Democrat Marie Gluesenkamp Pérez, who owns an autoshop, has won a seat previously held by a Republican. Photo courtesy of the Gluesenkamp Pérez campaign
Democrat Marie Gluesenkamp Pérez has defeated Joe Kent, a far-right Republican endorsed by former President Trump, delivering a major upset in Washington’s 3rd Congressional District, the Associated Press reported Saturday night.
Why it matters: Gluesenkamp Pérez’s win will turn the district in southwest Washington blue for the first time in 12 years, giving Democrats an important pickup as they fight to limit GOP gains in Congress.
- It also comes as another blow to Trump, whose handpicked candidates have lost or struggled in many races nationwide.
The latest: Gluesenkamp Pérez, who lives in rural Skamania County and owns an auto shop in Portland, was leading Kent by a narrow margin on Saturday afternoon, according to the Washington secretary of state’s office.
- The AP called the race on the fifth day of vote counting in the all-mail election.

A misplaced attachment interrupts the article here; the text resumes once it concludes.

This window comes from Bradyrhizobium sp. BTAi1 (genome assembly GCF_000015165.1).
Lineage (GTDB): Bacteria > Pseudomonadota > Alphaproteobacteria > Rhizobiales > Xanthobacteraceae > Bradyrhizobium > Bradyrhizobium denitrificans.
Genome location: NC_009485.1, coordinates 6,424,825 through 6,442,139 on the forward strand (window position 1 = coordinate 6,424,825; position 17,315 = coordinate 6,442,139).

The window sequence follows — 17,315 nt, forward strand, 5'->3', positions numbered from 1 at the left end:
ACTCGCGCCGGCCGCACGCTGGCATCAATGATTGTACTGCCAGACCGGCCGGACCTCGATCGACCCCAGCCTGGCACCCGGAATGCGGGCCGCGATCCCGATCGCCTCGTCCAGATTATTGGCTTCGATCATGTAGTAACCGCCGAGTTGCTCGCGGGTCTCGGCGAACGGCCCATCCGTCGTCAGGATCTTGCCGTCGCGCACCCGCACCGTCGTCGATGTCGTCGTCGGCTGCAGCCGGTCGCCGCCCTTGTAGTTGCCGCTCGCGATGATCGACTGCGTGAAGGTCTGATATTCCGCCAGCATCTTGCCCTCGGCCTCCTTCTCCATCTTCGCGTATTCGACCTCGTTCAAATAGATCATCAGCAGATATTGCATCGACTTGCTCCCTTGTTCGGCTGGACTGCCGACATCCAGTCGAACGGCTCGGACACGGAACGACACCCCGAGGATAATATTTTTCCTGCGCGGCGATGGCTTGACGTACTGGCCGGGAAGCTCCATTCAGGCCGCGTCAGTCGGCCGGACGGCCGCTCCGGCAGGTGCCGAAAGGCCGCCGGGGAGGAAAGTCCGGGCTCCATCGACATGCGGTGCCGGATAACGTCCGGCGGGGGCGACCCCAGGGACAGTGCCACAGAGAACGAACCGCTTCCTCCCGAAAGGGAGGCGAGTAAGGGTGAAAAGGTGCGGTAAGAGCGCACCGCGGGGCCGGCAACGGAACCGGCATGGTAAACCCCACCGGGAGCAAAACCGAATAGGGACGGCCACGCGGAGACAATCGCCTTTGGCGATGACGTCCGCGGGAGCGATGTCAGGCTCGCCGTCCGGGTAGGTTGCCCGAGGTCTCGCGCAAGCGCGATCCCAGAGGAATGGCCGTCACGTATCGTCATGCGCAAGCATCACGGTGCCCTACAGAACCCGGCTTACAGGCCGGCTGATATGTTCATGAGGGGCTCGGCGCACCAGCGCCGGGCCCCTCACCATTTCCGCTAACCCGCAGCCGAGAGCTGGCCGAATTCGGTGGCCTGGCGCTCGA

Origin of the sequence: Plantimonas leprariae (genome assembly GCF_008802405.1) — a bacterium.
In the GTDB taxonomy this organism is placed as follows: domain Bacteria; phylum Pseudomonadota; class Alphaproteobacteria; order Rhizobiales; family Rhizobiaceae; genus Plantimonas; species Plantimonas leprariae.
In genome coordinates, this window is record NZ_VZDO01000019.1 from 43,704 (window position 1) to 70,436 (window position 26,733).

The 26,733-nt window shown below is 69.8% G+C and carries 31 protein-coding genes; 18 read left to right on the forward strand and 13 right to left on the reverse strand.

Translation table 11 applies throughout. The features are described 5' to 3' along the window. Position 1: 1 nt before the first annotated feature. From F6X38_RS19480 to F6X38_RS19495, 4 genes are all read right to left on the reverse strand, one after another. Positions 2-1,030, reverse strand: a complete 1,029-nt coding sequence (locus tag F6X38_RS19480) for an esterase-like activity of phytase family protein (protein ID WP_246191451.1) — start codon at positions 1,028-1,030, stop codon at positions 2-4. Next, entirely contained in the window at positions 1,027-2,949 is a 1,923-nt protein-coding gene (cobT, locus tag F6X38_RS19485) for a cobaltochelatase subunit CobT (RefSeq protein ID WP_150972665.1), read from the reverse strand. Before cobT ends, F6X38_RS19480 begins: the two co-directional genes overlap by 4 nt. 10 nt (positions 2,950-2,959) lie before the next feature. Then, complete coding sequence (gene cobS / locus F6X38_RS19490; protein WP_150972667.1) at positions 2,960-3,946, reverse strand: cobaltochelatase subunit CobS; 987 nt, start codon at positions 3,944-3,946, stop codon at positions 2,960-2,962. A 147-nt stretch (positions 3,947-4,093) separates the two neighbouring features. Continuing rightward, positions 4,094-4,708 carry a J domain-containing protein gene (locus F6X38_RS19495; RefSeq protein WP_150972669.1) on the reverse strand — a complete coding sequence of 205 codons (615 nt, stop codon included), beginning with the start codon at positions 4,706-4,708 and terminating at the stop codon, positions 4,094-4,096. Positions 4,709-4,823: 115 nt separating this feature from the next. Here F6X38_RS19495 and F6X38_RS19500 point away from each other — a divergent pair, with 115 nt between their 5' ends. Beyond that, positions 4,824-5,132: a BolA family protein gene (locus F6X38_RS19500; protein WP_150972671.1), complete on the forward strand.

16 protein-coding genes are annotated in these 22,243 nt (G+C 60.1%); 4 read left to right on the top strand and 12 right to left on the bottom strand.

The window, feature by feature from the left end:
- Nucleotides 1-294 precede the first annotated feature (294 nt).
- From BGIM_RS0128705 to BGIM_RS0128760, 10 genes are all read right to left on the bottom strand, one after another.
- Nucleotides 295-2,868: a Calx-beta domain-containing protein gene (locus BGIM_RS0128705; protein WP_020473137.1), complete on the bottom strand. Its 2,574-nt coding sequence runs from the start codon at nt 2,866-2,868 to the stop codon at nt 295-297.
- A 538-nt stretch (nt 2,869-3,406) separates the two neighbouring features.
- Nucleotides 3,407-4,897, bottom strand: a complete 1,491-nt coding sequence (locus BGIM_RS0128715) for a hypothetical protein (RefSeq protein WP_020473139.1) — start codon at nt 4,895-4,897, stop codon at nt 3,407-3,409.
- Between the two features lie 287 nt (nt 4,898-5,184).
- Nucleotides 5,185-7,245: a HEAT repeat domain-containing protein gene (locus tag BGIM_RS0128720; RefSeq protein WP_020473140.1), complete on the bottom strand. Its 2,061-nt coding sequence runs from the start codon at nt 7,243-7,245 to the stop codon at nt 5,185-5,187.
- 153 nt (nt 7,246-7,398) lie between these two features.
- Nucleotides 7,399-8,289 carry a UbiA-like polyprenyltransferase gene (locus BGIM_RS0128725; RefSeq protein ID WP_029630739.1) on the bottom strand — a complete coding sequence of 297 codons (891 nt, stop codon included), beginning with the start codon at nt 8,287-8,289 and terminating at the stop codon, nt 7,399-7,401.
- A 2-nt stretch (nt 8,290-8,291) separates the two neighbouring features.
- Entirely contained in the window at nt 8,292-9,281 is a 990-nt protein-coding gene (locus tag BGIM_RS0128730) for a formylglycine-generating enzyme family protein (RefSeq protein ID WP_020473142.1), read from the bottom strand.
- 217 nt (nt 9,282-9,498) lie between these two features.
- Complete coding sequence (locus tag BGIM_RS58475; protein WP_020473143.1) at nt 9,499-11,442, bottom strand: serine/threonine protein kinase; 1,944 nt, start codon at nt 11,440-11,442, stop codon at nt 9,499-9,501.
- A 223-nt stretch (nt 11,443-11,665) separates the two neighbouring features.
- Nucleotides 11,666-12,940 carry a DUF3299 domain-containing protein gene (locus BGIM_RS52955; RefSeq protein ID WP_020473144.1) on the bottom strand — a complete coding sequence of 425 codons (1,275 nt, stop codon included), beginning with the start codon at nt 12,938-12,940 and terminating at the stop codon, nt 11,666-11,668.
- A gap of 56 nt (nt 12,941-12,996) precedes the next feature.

The big picture: Glusenkamp Pérez will succeed U.S. Rep. Jaime Herrera Beutler, who lost her primary earlier this year. Herrera Beutler was one of 10 Republicans who voted to impeach Trump for inciting the Jan. 6 riot at the U.S. Capitol.
Catch up quick: On the campaign trail, Gluesenkamp Pérez, an auto repair shop owner, repeatedly argued that Kent held extreme views that would make it difficult for him to accomplish much in Congress.
Abortion was another flashpoint in the race, with Gluesenkamp Pérez arguing that Kent’s anti-abortion stance would endanger women.
- The candidates also clashed over immigration, with Kent wanting to end the issuance of work visas to immigrants and Gluesenkamp Pérez calling the idea “economic sabotage.”
Flashback: After the 2020 election, Kent was a plaintiff in a lawsuit challenging the results in Washington state, alleging without evidence that votes were flipped, removed or added. A federal judge dismissed that claim last year.
What they’re saying: In a statement Saturday, Gluesenkamp Pérez said that “Joe Kent’s candidacy gave voice to some of the darkest impulses in our politics,” including “xenophobia and authoritarianism.”
- “Southwest Washington looked them straight in the eye and said no — not here, not now, not ever,” she said.
- Kent, meanwhile, proclaimed on Twitter that “this is not over.” He said his team is continuing to work to “cure” ballots that were rejected because of a signature mismatch or other issue.
- “What the media says is irrelevant … The fight goes on while the talking heads talk,” he tweeted.
- Kent has previously said he will accept the results of the Nov. 8 election.